In this experiment, I first tested the consistency of SOC using zirconium beads dropped onto the apex of a conical bead pile conducting two sets of data runs at two separate drop heights, 1.5 cm and 4.0 cm. SOC behavior was observed and was in fact completely consistent with mean field theory predictions. The resulting probability distribution of avalanche sizes s when the system was at a 1.5 cm drop height produced a pure power law with exponent of 1.50 � 0.01, which is the mean field predicted value. The system's behavior deviated slightly from mean field values at the 4.0 cm drop height as I obtained a power law exponent of 1.69 � 0.02, 13 percent greater than the mean field value.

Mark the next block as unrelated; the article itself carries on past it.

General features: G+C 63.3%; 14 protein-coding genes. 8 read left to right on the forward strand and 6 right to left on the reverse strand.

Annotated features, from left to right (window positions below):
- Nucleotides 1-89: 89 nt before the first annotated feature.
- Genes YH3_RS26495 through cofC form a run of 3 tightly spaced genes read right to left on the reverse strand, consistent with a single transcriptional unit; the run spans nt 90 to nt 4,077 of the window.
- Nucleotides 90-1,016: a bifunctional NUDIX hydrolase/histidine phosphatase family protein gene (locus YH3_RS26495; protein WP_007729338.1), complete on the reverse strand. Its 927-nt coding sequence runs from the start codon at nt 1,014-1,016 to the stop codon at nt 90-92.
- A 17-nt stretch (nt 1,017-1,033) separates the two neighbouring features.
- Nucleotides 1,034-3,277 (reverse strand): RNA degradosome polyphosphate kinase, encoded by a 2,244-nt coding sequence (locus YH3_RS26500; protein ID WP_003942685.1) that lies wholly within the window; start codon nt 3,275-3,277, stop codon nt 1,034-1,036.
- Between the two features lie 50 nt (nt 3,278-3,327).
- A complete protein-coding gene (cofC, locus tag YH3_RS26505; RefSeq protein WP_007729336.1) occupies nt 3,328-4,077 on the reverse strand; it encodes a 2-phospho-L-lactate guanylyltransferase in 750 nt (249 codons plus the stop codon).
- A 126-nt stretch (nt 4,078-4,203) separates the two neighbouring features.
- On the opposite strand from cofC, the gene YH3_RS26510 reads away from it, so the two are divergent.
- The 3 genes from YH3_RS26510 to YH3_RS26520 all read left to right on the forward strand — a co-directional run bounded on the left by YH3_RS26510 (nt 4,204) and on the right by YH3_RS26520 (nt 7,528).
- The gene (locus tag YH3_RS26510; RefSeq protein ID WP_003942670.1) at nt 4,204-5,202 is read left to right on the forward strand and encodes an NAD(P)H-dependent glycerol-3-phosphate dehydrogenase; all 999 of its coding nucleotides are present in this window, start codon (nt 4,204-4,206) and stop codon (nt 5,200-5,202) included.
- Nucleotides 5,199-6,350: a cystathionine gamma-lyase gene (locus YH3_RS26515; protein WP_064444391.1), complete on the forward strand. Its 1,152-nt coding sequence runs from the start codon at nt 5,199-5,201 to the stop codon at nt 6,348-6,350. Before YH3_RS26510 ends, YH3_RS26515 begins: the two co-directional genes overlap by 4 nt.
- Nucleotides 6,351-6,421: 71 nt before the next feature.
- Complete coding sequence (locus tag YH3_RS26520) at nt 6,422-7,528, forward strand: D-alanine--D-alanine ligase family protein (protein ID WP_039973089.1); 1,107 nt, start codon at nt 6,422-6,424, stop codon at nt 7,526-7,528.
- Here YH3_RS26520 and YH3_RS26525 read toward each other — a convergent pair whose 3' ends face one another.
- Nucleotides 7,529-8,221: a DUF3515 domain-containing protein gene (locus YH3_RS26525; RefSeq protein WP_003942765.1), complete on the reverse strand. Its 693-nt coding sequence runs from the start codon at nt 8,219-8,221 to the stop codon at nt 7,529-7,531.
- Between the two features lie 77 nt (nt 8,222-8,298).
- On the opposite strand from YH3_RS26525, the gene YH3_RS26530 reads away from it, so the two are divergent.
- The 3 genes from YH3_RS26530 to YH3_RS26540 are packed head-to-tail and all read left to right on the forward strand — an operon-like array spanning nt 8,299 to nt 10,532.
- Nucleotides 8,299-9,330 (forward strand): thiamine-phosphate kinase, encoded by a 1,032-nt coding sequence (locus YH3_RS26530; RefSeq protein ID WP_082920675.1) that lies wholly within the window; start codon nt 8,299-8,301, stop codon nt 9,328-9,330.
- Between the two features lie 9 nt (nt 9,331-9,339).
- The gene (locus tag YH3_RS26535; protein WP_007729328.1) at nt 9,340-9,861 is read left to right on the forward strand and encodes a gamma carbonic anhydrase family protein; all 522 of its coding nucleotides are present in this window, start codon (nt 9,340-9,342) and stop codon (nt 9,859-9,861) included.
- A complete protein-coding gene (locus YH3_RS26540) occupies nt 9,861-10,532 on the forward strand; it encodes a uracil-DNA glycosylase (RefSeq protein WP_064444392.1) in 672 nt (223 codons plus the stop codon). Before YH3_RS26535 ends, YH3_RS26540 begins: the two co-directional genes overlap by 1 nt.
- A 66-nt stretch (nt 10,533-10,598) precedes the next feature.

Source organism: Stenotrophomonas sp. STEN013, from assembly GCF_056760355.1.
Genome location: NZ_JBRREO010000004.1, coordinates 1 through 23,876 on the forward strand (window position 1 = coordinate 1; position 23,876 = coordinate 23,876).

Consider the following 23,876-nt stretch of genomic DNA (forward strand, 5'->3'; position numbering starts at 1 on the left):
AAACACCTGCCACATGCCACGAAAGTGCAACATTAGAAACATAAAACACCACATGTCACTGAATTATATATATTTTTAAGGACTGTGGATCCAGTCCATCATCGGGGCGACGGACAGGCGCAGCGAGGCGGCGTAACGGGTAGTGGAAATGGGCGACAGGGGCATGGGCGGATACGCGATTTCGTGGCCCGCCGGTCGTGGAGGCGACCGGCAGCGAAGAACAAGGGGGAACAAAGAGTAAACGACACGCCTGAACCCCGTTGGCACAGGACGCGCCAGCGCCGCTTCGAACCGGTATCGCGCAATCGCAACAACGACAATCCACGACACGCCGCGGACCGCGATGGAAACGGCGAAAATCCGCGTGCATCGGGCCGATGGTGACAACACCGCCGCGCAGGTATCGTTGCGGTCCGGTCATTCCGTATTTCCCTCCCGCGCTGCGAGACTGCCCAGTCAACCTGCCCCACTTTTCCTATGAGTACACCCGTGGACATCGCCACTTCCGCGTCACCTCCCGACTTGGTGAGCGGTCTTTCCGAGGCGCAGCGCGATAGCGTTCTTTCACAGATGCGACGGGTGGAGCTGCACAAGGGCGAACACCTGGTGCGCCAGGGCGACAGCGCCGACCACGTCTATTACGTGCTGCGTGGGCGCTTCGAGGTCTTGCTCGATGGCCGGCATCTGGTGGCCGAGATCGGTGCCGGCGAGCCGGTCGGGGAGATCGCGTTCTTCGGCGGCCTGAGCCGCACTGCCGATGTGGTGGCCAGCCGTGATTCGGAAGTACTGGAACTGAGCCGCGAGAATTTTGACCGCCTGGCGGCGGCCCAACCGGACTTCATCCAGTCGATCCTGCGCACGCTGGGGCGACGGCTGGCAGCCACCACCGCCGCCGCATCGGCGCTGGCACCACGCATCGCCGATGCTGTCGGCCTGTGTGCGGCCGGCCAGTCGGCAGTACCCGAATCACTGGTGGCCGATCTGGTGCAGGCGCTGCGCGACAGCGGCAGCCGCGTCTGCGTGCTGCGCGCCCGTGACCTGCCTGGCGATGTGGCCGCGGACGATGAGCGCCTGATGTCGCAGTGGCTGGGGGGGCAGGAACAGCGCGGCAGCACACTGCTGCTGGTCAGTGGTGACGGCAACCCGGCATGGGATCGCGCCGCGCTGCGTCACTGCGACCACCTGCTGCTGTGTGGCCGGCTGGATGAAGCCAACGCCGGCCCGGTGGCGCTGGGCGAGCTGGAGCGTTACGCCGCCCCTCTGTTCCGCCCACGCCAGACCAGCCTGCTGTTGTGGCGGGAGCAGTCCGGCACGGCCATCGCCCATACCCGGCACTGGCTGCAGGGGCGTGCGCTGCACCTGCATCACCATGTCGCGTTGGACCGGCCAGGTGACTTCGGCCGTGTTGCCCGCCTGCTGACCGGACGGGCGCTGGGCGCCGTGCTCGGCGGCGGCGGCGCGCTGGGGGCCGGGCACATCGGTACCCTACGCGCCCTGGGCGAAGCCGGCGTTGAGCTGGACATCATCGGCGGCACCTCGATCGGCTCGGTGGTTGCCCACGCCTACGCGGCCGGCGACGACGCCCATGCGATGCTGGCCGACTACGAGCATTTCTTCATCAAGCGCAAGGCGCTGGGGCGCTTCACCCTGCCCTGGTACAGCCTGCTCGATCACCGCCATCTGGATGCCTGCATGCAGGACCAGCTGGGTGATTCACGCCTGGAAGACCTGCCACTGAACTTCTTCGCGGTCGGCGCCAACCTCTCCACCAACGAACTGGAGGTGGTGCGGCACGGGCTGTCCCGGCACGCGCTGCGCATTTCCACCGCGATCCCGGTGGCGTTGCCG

The experiment was then modified from dropping beads onto the apex of the pile to a pseudo-random bead distribution of the beads onto the surface of the pile. Using similar drop heights of 1.0 cm and 4.0 cm as the previously conducted expeiments, the probability distribution of avalanche sizes showed significant deviation at both heights from the pure power law seen in the centered drop experiments. The probability distributions of these pseudo-random data runs were found to be best defined by a modified power law, developed from an energy dissipation theory, producing exponents of τ = 0.63 � 0.21 and τ = 0.51 � 0.14 for the 1.0 cm and 4.0 cm drop height runs respectively. The effects contributing to the deviating pure power law behavior observed in the pseudo-random bead distribution experiments were qualitatively analyzed in attempt to get insight on the overall behavior of the system in this modified experiment.